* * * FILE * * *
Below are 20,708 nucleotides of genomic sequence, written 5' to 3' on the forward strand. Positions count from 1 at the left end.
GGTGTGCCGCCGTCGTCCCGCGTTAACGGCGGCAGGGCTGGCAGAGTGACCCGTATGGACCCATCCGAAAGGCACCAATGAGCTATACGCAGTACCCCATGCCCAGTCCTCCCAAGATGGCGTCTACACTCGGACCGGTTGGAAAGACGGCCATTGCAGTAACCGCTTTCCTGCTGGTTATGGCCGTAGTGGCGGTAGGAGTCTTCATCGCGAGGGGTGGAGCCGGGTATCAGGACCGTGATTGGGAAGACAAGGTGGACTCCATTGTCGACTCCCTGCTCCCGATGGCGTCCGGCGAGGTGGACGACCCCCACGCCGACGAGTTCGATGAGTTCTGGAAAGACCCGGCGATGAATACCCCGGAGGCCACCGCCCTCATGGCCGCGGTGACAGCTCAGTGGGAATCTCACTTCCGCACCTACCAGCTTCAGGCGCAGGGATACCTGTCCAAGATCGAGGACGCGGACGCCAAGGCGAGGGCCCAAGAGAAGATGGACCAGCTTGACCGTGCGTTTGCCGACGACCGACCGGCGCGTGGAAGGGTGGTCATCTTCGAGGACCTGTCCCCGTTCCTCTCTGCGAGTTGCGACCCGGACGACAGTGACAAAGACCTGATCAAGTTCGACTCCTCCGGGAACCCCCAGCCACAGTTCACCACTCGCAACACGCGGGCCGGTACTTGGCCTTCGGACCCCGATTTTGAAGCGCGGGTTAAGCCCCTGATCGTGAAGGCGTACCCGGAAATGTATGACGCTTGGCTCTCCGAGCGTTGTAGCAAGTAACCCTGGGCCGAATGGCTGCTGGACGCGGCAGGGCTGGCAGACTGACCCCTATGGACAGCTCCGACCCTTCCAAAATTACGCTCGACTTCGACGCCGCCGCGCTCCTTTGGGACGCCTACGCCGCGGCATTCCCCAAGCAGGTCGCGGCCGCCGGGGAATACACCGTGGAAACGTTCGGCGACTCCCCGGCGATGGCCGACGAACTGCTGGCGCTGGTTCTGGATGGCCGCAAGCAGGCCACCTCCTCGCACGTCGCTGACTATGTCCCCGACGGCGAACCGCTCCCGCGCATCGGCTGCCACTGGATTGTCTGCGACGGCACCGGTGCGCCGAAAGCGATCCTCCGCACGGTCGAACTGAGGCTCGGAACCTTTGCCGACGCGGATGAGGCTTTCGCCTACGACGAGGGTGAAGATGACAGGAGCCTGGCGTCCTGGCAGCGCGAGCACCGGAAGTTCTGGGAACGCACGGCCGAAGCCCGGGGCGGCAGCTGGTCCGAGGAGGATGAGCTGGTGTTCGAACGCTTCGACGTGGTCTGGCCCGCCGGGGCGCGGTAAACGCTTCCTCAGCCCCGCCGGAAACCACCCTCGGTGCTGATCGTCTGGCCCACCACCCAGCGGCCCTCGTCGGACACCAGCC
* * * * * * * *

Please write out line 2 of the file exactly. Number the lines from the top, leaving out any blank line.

GGTGTGCCGCCGTCGTCCCGCGTTAACGGCGGCAGGGCTGGCAGAGTGACCCGTATGGACCCATCCGAAAGGCACCAATGAGCTATACGCAGTACCCCATGCCCAGTCCTCCCAAGATGGCGTCTACACTCGGACCGGTTGGAAAGACGGCCATTGCAGTAACCGCTTTCCTGCTGGTTATGGCCGTAGTGGCGGTAGGAGTCTTCATCGCGAGGGGTGGAGCCGGGTATCAGGACCGTGATTGGGAAGACAAGGTGGACTCCATTGTCGACTCCCTGCTCCCGATGGCGTCCGGCGAGGTGGACGACCCCCACGCCGACGAGTTCGATGAGTTCTGGAAAGACCCGGCGATGAATACCCCGGAGGCCACCGCCCTCATGGCCGCGGTGACAGCTCAGTGGGAATCTCACTTCCGCACCTACCAGCTTCAGGCGCAGGGATACCTGTCCAAGATCGAGGACGCGGACGCCAAGGCGAGGGCCCAAGAGAAGATGGACCAGCTTGACCGTGCGTTTGCCGACGACCGACCGGCGCGTGGAAGGGTGGTCATCTTCGAGGACCTGTCCCCGTTCCTCTCTGCGAGTTGCGACCCGGACGACAGTGACAAAGACCTGATCAAGTTCGACTCCTCCGGGAACCCCCAGCCACAGTTCACCACTCGCAACACGCGGGCCGGTACTTGGCCTTCGGACCCCGATTTTGAAGCGCGGGTTAAGCCCCTGATCGTGAAGGCGTACCCGGAAATGTATGACGCTTGGCTCTCCGAGCGTTGTAGCAAGTAACCCTGGGCCGAATGGCTGCTGGACGCGGCAGGGCTGGCAGACTGACCCCTATGGACAGCTCCGACCCTTCCAAAATTACGCTCGACTTCGACGCCGCCGCGCTCCTTTGGGACGCCTACGCCGCGGCATTCCCCAAGCAGGTCGCGGCCGCCGGGGAATACACCGTGGAAACGTTCGGCGACTCCCCGGCGATGGCCGACGAACTGCTGGCGCTGGTTCTGGATGGCCGCAAGCAGGCCACCTCCTCGCACGTCGCTGACTATGTCCCCGACGGCGAACCGCTCCCGCGCATCGGCTGCCACTGGATTGTCTGCGACGGCACCGGTGCGCCGAAAGCGATCCTCCGCACGGTCGAACTGAGGCTCGGAACCTTTGCCGACGCGGATGAGGCTTTCGCCTACGACGAGGGTGAAGATGACAGGAGCCTGGCGTCCTGGCAGCGCGAGCACCGGAAGTTCTGGGAACGCACGGCCGAAGCCCGGGGCGGCAGCTGGTCCGAGGAGGATGAGCTGGTGTTCGAACGCTTCGACGTGGTCTGGCCCGCCGGGGCGCGGTAAACGCTTCCTCAGCCCCGCCGGAAACCACCCTCGGTGCTGATCGTCTGGCCCACCACCCAGCGGCCCTCGTCGGACACCAGCC